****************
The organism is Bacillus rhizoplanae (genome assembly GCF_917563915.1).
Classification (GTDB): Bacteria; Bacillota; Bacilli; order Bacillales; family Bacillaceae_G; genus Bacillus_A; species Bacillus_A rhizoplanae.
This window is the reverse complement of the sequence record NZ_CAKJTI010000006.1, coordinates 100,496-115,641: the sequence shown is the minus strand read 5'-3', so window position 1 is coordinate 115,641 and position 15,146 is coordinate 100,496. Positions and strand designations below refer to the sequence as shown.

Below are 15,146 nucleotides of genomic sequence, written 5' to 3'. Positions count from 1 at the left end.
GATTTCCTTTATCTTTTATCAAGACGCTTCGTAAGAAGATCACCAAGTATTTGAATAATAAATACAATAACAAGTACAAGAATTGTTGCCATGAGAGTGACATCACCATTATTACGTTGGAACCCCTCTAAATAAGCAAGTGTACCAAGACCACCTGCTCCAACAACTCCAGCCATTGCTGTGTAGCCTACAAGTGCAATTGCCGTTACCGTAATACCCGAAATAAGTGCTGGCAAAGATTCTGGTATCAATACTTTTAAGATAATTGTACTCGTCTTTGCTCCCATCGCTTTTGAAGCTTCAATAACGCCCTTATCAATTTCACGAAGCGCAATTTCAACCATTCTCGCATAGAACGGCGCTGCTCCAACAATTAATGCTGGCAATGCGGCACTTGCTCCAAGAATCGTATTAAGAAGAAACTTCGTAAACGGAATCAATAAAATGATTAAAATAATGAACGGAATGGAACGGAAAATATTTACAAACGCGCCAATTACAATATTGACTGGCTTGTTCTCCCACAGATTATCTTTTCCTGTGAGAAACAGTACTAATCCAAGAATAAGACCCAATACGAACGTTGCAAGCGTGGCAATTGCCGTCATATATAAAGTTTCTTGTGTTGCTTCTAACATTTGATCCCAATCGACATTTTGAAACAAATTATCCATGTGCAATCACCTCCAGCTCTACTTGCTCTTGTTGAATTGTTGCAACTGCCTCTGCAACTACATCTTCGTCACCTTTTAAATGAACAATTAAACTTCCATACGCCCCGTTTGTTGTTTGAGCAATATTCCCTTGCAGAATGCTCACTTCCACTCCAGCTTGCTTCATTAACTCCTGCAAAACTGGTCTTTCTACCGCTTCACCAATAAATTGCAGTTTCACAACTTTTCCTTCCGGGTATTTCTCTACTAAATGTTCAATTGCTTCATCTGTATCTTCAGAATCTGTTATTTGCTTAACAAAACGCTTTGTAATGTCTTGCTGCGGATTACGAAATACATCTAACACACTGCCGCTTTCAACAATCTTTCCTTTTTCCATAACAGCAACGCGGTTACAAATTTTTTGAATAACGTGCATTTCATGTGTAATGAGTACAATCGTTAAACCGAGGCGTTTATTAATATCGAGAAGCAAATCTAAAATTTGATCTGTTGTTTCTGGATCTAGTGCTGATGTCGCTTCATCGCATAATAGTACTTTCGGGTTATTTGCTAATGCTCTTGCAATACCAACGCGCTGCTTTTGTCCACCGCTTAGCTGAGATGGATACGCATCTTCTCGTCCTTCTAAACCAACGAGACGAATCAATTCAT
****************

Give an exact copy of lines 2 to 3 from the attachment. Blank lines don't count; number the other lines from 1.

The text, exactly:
Classification (GTDB): Bacteria; Bacillota; Bacilli; order Bacillales; family Bacillaceae_G; genus Bacillus_A; species Bacillus_A rhizoplanae.
This window is the reverse complement of the sequence record NZ_CAKJTI010000006.1, coordinates 100,496-115,641: the sequence shown is the minus strand read 5'-3', so window position 1 is coordinate 115,641 and position 15,146 is coordinate 100,496. Positions and strand designations below refer to the sequence as shown.